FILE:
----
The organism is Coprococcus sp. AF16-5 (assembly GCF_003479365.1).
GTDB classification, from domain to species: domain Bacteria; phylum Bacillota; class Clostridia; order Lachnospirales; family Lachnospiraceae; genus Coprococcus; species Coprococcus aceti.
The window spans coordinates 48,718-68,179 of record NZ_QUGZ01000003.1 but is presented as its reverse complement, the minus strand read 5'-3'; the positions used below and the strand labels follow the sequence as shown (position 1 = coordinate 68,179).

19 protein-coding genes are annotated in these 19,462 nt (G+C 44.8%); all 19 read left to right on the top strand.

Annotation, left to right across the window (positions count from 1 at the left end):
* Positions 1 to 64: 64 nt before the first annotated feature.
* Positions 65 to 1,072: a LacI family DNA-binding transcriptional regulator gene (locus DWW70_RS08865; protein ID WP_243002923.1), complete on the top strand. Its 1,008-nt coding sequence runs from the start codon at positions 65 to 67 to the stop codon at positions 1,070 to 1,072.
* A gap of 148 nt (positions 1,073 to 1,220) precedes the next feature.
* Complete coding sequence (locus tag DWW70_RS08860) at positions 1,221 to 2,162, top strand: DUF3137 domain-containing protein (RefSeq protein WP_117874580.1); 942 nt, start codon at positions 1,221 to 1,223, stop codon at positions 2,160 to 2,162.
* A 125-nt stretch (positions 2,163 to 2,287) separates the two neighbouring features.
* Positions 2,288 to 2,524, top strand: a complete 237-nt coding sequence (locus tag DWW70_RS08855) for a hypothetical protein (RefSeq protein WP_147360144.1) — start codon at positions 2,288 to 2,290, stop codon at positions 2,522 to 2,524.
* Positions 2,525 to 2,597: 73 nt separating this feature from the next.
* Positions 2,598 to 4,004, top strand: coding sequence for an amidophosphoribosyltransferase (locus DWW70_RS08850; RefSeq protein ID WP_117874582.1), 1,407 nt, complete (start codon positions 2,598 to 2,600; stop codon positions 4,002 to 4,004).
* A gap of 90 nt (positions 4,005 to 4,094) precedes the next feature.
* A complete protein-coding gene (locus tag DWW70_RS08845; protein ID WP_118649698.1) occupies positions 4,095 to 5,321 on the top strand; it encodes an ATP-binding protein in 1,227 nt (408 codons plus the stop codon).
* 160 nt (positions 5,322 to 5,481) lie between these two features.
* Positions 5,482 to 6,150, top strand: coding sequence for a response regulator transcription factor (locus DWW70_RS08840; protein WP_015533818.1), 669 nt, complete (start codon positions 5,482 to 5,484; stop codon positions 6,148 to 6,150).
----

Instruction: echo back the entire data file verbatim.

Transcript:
The organism is Coprococcus sp. AF16-5 (assembly GCF_003479365.1).
GTDB classification, from domain to species: domain Bacteria; phylum Bacillota; class Clostridia; order Lachnospirales; family Lachnospiraceae; genus Coprococcus; species Coprococcus aceti.
The window spans coordinates 48,718-68,179 of record NZ_QUGZ01000003.1 but is presented as its reverse complement, the minus strand read 5'-3'; the positions used below and the strand labels follow the sequence as shown (position 1 = coordinate 68,179).

19 protein-coding genes are annotated in these 19,462 nt (G+C 44.8%); all 19 read left to right on the top strand.

Annotation, left to right across the window (positions count from 1 at the left end):
* Positions 1 to 64: 64 nt before the first annotated feature.
* Positions 65 to 1,072: a LacI family DNA-binding transcriptional regulator gene (locus DWW70_RS08865; protein ID WP_243002923.1), complete on the top strand. Its 1,008-nt coding sequence runs from the start codon at positions 65 to 67 to the stop codon at positions 1,070 to 1,072.
* A gap of 148 nt (positions 1,073 to 1,220) precedes the next feature.
* Complete coding sequence (locus tag DWW70_RS08860) at positions 1,221 to 2,162, top strand: DUF3137 domain-containing protein (RefSeq protein WP_117874580.1); 942 nt, start codon at positions 1,221 to 1,223, stop codon at positions 2,160 to 2,162.
* A 125-nt stretch (positions 2,163 to 2,287) separates the two neighbouring features.
* Positions 2,288 to 2,524, top strand: a complete 237-nt coding sequence (locus tag DWW70_RS08855) for a hypothetical protein (RefSeq protein WP_147360144.1) — start codon at positions 2,288 to 2,290, stop codon at positions 2,522 to 2,524.
* Positions 2,525 to 2,597: 73 nt separating this feature from the next.
* Positions 2,598 to 4,004, top strand: coding sequence for an amidophosphoribosyltransferase (locus DWW70_RS08850; RefSeq protein ID WP_117874582.1), 1,407 nt, complete (start codon positions 2,598 to 2,600; stop codon positions 4,002 to 4,004).
* A gap of 90 nt (positions 4,005 to 4,094) precedes the next feature.
* A complete protein-coding gene (locus tag DWW70_RS08845; protein ID WP_118649698.1) occupies positions 4,095 to 5,321 on the top strand; it encodes an ATP-binding protein in 1,227 nt (408 codons plus the stop codon).
* 160 nt (positions 5,322 to 5,481) lie between these two features.
* Positions 5,482 to 6,150, top strand: coding sequence for a response regulator transcription factor (locus DWW70_RS08840; protein WP_015533818.1), 669 nt, complete (start codon positions 5,482 to 5,484; stop codon positions 6,148 to 6,150).